Sunday, August 8, 2010

Coffee Table

The back corner of the cabin is a great spot to sit for morning coffee so we added this little coffee table. Its also big enough for a laptop computer or a toasted bagel on a plate. Constructed from 1" Afromosia (African Teak), it hinges up for access to the little door where you check the engine oil. It removes completely with a couple of thumb screws for when you want to remove the stair and panel to access the engine room. Horizontal support comes from a stop mounted to the stair. An pin is available to hold the table in the up position while working through the small engine room door.

I was lucky to find a piece of Afromosia that was 15 inches wide allowing the table to be cut as a single piece. For now, no fiddles will be added. That may change later depending on how much junk gets dumped on the floor.

Saturday, August 7, 2010

Cockpit Table Extension

One of the first projects completed on SummerPlace was a small cockpit table that could be used while underway. One of the last projects was an extension leaf that allows 2 people to sit at a cockpit dinner table.

The extension is built from 3/4" plywood with a Formica top surface and teak edges. A square base fits closely into the fiddles on the small table and is retained by a screw-in knob. The whole thing removes for stowage in a few seconds. Its kept in the port lazarette in a case custom made by Sandy.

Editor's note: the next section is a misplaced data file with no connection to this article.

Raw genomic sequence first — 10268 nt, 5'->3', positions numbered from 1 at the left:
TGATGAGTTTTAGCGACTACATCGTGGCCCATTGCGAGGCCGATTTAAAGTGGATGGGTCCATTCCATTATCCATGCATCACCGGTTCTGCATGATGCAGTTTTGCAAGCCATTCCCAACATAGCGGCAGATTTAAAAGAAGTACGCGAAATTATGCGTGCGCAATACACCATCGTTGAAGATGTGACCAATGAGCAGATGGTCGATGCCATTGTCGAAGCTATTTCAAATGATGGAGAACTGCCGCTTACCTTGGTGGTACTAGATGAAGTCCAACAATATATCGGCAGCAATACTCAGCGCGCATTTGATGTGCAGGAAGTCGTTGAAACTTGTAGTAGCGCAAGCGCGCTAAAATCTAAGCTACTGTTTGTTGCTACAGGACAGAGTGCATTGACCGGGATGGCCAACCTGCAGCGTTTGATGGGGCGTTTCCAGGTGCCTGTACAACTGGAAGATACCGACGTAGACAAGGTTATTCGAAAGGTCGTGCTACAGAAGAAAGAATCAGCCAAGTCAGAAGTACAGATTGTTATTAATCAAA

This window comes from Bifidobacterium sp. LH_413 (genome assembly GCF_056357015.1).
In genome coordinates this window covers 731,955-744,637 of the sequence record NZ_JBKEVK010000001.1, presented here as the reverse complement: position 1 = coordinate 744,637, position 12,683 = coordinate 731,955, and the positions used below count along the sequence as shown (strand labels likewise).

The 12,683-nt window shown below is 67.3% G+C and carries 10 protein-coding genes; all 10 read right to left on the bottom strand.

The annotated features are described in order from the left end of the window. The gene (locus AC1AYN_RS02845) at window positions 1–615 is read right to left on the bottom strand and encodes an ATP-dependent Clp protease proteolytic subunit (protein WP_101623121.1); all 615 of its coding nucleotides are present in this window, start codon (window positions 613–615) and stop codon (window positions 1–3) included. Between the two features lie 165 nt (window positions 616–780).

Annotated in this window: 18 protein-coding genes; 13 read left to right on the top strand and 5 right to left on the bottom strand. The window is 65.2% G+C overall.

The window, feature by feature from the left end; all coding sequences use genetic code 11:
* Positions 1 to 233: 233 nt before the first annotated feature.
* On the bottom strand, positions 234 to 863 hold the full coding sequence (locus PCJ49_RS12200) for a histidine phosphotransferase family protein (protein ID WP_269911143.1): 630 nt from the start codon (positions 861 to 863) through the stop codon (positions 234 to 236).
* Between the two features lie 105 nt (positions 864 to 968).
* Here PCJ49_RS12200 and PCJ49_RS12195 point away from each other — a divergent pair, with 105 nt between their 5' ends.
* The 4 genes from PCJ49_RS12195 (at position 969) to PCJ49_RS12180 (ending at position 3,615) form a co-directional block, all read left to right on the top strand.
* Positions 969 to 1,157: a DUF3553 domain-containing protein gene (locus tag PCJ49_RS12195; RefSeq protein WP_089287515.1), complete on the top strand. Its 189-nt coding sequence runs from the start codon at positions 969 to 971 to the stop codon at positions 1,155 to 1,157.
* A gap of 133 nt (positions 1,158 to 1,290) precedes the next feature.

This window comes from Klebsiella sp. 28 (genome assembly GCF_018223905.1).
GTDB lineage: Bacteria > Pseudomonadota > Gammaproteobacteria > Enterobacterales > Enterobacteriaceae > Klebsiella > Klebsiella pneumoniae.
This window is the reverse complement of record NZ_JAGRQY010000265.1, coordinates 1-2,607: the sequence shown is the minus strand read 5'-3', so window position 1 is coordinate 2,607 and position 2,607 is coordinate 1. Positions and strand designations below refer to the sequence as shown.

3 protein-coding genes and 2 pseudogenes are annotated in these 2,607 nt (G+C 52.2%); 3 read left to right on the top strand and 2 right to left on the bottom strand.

Shoestring Digital Voltmeter

A 2000 watt Honda generator is used on SummerPlace to maintain the batteries while on cruise but the analog panel meter doesn't help much. I wanted a digital meter but a replacement panel mount unit is ~$175 if one can be found to fit. Harbor Freight often has digital voltmeters on sale for three bucks. I wired this one up to a handy spot in the closet.

Now I can watch my batteries charge up without my checking account draining down.

Galley Shelf

There's adequate countertop space on Summer Place as long as you dont want to get into the ice box or bread box. The doors to those spaces also serve as counter top. While preparing meals, you often need to shift things around to pull something out of the refer. It was a juggling act. To help matters, I added a small shelf to gain a few square inches of precious horizontal space.

The shelf is constructed out of 1" thick Afromosia (African Teak) purchased locally. Afromosia is about half the cost of teak and provides a good match of grain and color. The shelf is supported by 2 small hinges and a hook.